By Kim Hyun-bin
A total of seven U.S. companies in the semiconductor and secondary battery industries have pledged to invest a combined $1.15 billion in Korea to build plants, R&D centers and other facilities, the Ministry of Industry and Trade and Energy said, Friday.
The ministry held the “North American Investment Reporting Ceremony and Investor Roundtable” in New York on Thursday (local time), amid President Yoon Suk-yeol’s official visit to the U.S. to attend the UN General Assembly.
The technological cooperation between Korea and the U.S. has strengthened through investments by core U.S. companies in the fields of semiconductors and secondary batteries amid the pandemic and global supply chain disruptions.
This investment is expected to contribute not only to the domestic transfer of advanced technologies but also to nurturing high-level technical manpower. It is expected to contribute greatly to securing a competitive advantage in the domestic semiconductor industry and strengthening cooperation in Korea-U.S. supply chains.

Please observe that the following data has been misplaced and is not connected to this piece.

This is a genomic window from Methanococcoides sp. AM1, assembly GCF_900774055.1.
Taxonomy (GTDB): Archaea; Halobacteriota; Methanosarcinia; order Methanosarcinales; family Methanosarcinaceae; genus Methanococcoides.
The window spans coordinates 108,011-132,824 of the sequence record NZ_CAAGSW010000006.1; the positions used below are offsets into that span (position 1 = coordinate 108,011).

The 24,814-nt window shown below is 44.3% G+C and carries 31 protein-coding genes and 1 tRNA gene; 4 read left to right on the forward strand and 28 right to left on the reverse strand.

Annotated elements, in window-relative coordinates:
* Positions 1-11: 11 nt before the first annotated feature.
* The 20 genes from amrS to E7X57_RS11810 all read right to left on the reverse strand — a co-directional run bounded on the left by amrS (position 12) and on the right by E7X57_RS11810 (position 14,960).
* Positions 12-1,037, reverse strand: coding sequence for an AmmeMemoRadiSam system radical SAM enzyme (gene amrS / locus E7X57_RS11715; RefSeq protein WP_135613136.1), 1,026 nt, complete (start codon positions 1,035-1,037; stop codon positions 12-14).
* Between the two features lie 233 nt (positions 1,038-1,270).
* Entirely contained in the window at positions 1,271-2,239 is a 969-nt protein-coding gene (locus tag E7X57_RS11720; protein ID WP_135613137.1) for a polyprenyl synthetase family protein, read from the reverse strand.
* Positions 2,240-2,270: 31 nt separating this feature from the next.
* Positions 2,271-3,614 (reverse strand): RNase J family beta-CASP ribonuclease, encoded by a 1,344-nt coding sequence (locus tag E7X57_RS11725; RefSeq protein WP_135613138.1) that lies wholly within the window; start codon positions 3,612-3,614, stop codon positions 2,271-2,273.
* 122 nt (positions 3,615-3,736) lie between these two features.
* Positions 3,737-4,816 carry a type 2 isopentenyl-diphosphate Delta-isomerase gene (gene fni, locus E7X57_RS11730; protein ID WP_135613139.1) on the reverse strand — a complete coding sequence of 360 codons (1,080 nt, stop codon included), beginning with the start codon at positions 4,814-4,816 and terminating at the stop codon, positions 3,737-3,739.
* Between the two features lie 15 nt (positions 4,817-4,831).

According to the ministry, the world’s four largest semiconductor equipment companies, including Applied Materials, BorgWarner and Northland Power, are actively expanding their investments in Korea, which is expected to have a very positive impact on strengthening the semiconductor ecosystem and supply chain. Applied Materials is leading in the investment to establish an R&D Center.
Minister of Trade, Industry and Energy Lee Chang-yang evaluated this investment as meaningful as it is highly connected to strengthening the supply chain and promoting carbon neutrality.
At the “Korea-North American Investor Roundtable” event, representatives of 13 global companies that have already invested in or are interested in investing in Korea attended ― including Lam Research, Pfizer, Johnson & Johnson and Google ― sharing investment results in Korea and future cooperation plans.
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